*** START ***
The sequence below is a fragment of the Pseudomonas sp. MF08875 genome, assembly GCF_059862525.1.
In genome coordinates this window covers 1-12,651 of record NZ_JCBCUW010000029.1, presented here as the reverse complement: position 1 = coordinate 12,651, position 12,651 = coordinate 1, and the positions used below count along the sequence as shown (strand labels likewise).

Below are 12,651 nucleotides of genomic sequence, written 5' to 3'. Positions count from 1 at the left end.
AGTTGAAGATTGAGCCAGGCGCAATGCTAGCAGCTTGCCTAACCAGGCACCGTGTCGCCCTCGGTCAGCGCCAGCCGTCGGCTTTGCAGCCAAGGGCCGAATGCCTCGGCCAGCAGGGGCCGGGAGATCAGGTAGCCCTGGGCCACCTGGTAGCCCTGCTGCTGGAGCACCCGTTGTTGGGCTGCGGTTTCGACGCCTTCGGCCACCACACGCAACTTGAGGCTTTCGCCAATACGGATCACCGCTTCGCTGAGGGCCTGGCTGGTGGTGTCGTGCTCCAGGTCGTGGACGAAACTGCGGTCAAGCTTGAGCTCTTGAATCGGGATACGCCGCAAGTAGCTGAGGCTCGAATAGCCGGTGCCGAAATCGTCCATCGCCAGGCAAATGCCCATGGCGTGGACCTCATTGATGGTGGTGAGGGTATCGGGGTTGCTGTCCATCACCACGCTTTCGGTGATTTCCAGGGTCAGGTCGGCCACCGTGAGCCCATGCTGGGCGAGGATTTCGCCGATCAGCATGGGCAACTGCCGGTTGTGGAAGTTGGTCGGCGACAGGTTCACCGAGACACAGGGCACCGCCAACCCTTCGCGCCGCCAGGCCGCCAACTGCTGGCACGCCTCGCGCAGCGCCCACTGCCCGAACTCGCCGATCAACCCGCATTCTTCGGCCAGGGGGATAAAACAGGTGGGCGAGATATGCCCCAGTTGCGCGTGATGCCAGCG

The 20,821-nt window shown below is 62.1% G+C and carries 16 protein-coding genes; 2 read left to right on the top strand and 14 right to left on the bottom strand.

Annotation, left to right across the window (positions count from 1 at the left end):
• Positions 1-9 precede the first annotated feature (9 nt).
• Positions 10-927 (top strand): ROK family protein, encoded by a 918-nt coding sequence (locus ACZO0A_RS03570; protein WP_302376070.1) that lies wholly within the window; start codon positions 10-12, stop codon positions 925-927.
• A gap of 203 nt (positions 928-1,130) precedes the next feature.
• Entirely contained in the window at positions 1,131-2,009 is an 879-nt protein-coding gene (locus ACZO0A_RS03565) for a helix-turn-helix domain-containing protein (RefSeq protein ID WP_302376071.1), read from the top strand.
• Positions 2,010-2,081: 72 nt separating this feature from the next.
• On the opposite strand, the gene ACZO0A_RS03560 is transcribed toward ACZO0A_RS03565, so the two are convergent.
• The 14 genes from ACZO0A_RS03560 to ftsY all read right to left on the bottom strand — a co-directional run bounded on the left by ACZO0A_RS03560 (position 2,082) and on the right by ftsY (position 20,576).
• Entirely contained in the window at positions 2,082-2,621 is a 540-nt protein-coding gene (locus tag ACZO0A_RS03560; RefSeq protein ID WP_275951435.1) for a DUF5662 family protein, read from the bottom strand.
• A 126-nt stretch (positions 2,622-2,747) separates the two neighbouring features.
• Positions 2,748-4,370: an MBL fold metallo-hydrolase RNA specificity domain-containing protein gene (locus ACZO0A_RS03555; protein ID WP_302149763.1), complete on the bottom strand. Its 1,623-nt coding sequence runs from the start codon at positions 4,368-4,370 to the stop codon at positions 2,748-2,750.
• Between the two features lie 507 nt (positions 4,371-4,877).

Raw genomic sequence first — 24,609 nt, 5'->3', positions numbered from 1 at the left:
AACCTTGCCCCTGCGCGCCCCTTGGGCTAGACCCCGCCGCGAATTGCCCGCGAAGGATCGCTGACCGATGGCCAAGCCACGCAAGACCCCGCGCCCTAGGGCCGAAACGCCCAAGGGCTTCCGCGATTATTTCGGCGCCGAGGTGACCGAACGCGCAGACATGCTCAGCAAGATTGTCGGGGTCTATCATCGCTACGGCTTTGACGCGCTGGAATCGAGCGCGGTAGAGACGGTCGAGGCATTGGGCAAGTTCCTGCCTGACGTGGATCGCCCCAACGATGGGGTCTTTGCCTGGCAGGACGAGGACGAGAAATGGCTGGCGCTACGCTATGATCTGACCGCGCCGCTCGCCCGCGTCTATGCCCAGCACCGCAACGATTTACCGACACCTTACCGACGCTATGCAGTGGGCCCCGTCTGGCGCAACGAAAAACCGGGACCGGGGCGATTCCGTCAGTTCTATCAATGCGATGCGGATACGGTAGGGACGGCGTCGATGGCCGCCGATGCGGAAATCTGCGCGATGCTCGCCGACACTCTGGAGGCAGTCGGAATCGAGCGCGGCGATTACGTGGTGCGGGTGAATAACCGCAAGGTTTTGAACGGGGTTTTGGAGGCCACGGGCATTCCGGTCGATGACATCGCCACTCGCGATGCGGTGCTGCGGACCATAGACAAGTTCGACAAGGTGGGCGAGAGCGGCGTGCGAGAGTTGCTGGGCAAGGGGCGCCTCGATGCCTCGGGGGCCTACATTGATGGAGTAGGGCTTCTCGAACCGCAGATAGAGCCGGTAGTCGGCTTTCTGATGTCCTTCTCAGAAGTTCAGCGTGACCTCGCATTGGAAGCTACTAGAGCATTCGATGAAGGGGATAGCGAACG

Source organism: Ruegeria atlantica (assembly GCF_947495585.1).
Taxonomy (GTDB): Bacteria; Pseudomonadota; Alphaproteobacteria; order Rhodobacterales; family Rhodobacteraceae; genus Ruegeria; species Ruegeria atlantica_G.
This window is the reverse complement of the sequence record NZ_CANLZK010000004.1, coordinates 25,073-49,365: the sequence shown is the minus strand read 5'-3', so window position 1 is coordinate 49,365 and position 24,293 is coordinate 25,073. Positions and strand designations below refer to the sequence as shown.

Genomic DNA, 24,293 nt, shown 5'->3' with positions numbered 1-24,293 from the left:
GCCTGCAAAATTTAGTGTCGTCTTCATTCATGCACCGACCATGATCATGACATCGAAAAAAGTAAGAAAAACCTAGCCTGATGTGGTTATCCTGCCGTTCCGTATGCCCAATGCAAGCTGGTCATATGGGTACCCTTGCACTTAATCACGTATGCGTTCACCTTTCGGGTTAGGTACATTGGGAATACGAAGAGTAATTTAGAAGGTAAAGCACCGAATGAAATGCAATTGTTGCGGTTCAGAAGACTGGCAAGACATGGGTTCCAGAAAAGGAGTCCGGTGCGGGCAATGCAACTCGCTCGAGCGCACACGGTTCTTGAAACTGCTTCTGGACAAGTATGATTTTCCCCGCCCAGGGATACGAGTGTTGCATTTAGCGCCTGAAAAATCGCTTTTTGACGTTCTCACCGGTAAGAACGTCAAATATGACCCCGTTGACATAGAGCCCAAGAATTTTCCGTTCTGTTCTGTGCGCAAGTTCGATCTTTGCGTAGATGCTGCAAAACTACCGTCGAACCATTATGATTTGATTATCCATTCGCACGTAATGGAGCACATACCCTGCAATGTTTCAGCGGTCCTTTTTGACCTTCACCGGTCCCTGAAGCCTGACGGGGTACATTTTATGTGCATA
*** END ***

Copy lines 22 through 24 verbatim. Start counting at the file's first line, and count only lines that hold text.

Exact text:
This window is the reverse complement of the sequence record NZ_CANLZK010000004.1, coordinates 25,073-49,365: the sequence shown is the minus strand read 5'-3', so window position 1 is coordinate 49,365 and position 24,293 is coordinate 25,073. Positions and strand designations below refer to the sequence as shown.

Genomic DNA, 24,293 nt, shown 5'->3' with positions numbered 1-24,293 from the left:
GCCTGCAAAATTTAGTGTCGTCTTCATTCATGCACCGACCATGATCATGACATCGAAAAAAGTAAGAAAAACCTAGCCTGATGTGGTTATCCTGCCGTTCCGTATGCCCAATGCAAGCTGGTCATATGGGTACCCTTGCACTTAATCACGTATGCGTTCACCTTTCGGGTTAGGTACATTGGGAATACGAAGAGTAATTTAGAAGGTAAAGCACCGAATGAAATGCAATTGTTGCGGTTCAGAAGACTGGCAAGACATGGGTTCCAGAAAAGGAGTCCGGTGCGGGCAATGCAACTCGCTCGAGCGCACACGGTTCTTGAAACTGCTTCTGGACAAGTATGATTTTCCCCGCCCAGGGATACGAGTGTTGCATTTAGCGCCTGAAAAATCGCTTTTTGACGTTCTCACCGGTAAGAACGTCAAATATGACCCCGTTGACATAGAGCCCAAGAATTTTCCGTTCTGTTCTGTGCGCAAGTTCGATCTTTGCGTAGATGCTGCAAAACTACCGTCGAACCATTATGATTTGATTATCCATTCGCACGTAATGGAGCACATACCCTGCAATGTTTCAGCGGTCCTTTTTGACCTTCACCGGTCCCTGAAGCCTGACGGGGTACATTTTATGTGCATA